Synthetic Drugs for Sale | VideoAlan Miller | 10/24/2012
Big Willies is a tiny shop along the Strip in Mandan. Shortly after opening at 10:30 a.m. cars come and go, people walk in and out. You can even see them lined up inside. The traffic would easily surpass most fast food drive-thrus during lunch hour. And yet, those who regularly see what`s going on say this is a slow day.
So, what are they buying in there? Little colorful packets about the size of a Kool-Aid envelope that go for about $20 each and can be smoked, snorted or injected.
"And they`re sold technically in a little package that says it`s not for human consumption, it`s an incense product, or it`s a bath salt. In fact, the people that are purveying those substances know full well that people are taking them, typically young people are taking them to produce a high," said North Dakota Attorney General Wayne Stenehjem.
Witnesses along the Strip say Sunday at noon, the cars are lined up 30 to 40 deep. And others say that there are people so desperate to get there that they will dart in and out among traffic, running across the street in order to get there.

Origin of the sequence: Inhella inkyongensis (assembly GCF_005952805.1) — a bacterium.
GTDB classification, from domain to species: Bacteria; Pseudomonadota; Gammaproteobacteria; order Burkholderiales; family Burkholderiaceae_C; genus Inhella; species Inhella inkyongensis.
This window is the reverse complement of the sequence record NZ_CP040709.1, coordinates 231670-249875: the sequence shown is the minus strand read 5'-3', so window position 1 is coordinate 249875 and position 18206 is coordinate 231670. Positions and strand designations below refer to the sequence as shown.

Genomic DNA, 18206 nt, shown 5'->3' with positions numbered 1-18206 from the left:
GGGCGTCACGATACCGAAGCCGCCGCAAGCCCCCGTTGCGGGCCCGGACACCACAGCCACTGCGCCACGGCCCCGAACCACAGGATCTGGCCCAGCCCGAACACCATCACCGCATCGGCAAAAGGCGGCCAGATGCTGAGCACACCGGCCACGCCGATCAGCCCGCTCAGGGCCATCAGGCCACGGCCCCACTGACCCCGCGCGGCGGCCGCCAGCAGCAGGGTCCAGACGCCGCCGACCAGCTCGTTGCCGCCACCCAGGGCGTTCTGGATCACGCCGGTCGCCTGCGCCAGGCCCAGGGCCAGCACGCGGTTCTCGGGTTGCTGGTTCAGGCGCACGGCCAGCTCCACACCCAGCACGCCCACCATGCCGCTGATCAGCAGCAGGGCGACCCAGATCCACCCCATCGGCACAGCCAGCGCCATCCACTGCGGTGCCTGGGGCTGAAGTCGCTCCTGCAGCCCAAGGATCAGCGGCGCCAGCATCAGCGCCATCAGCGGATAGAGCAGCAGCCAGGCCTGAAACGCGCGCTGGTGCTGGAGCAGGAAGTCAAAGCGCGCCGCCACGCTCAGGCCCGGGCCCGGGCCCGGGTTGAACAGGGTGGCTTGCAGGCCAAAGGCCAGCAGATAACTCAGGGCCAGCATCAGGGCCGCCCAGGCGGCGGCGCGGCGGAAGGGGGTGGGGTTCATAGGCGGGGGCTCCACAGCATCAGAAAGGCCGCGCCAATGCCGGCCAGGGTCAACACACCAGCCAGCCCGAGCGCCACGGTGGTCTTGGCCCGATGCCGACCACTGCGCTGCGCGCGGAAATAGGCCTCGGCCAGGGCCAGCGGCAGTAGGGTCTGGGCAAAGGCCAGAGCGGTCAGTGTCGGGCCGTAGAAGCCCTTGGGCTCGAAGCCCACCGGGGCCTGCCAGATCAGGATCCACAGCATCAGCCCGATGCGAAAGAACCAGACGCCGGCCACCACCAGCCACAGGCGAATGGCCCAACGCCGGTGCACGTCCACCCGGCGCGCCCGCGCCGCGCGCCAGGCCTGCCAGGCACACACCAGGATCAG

I went inside to see what was going on and talked to a worker who repeatedly said "no comment" when I asked about the legal items she was selling. She also told our crew in no uncertain terms to get off their property. You might ask, "Why don`t the police do something about it?" So far, the problem has been that when laws are enacted making certain substances illegal, producers alter the chemical makeup and create something just different enough to skirt the law.
For those who want to eliminate these synthetic drugs, the legislative session can`t come soon enough because they have a new plan of action.
"Identify the generic core substance and then say anything else that is a derivation of, chemical derivation of that core substance, will be illegal. And I think that if we do it that way, we will be able to cover everything, not only that now exists but that some basement scientist or chemist might be able to come up with," Stenehjem said.
Stenehjem says some of these drugs change so quickly, that two items with the same name can have different ingredients.
We should note that the owners of Big Willies, William Nickel and Ryan Zueger, have been convicted of selling synthetic marijuana, which is illegal, and could get up to ten years in prison when they are sentenced next week. Despite that, business there is still brisk.